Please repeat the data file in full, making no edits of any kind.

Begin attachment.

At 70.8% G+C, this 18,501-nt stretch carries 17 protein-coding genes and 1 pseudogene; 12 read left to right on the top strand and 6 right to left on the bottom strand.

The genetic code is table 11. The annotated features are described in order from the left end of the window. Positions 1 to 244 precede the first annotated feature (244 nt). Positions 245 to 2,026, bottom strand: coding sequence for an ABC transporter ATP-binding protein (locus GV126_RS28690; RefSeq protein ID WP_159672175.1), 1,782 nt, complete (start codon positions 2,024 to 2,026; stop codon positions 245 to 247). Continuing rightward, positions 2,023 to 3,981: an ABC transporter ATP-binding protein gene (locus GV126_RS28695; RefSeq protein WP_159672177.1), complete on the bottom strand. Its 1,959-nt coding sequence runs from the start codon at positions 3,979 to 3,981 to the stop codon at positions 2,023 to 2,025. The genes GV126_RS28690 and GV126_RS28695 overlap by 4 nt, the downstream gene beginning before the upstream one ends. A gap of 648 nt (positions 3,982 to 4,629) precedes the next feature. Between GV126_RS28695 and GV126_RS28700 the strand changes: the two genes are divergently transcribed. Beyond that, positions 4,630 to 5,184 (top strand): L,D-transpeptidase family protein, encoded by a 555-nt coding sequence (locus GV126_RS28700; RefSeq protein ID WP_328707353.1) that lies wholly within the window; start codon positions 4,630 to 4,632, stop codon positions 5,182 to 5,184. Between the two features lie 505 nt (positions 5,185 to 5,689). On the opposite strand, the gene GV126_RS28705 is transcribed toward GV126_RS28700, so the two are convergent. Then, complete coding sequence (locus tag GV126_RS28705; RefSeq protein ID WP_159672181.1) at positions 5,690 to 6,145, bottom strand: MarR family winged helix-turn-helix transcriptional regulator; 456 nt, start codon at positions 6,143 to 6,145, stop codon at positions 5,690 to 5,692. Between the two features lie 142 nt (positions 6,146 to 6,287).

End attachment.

At 70.8% G+C, this 18,501-nt stretch carries 17 protein-coding genes and 1 pseudogene; 12 read left to right on the top strand and 6 right to left on the bottom strand.

The genetic code is table 11. The annotated features are described in order from the left end of the window. Positions 1 to 244 precede the first annotated feature (244 nt). Positions 245 to 2,026, bottom strand: coding sequence for an ABC transporter ATP-binding protein (locus GV126_RS28690; RefSeq protein ID WP_159672175.1), 1,782 nt, complete (start codon positions 2,024 to 2,026; stop codon positions 245 to 247). Continuing rightward, positions 2,023 to 3,981: an ABC transporter ATP-binding protein gene (locus GV126_RS28695; RefSeq protein WP_159672177.1), complete on the bottom strand. Its 1,959-nt coding sequence runs from the start codon at positions 3,979 to 3,981 to the stop codon at positions 2,023 to 2,025. The genes GV126_RS28690 and GV126_RS28695 overlap by 4 nt, the downstream gene beginning before the upstream one ends. A gap of 648 nt (positions 3,982 to 4,629) precedes the next feature. Between GV126_RS28695 and GV126_RS28700 the strand changes: the two genes are divergently transcribed. Beyond that, positions 4,630 to 5,184 (top strand): L,D-transpeptidase family protein, encoded by a 555-nt coding sequence (locus GV126_RS28700; RefSeq protein ID WP_328707353.1) that lies wholly within the window; start codon positions 4,630 to 4,632, stop codon positions 5,182 to 5,184. Between the two features lie 505 nt (positions 5,185 to 5,689). On the opposite strand, the gene GV126_RS28705 is transcribed toward GV126_RS28700, so the two are convergent. Then, complete coding sequence (locus tag GV126_RS28705; RefSeq protein ID WP_159672181.1) at positions 5,690 to 6,145, bottom strand: MarR family winged helix-turn-helix transcriptional regulator; 456 nt, start codon at positions 6,143 to 6,145, stop codon at positions 5,690 to 5,692. Between the two features lie 142 nt (positions 6,146 to 6,287).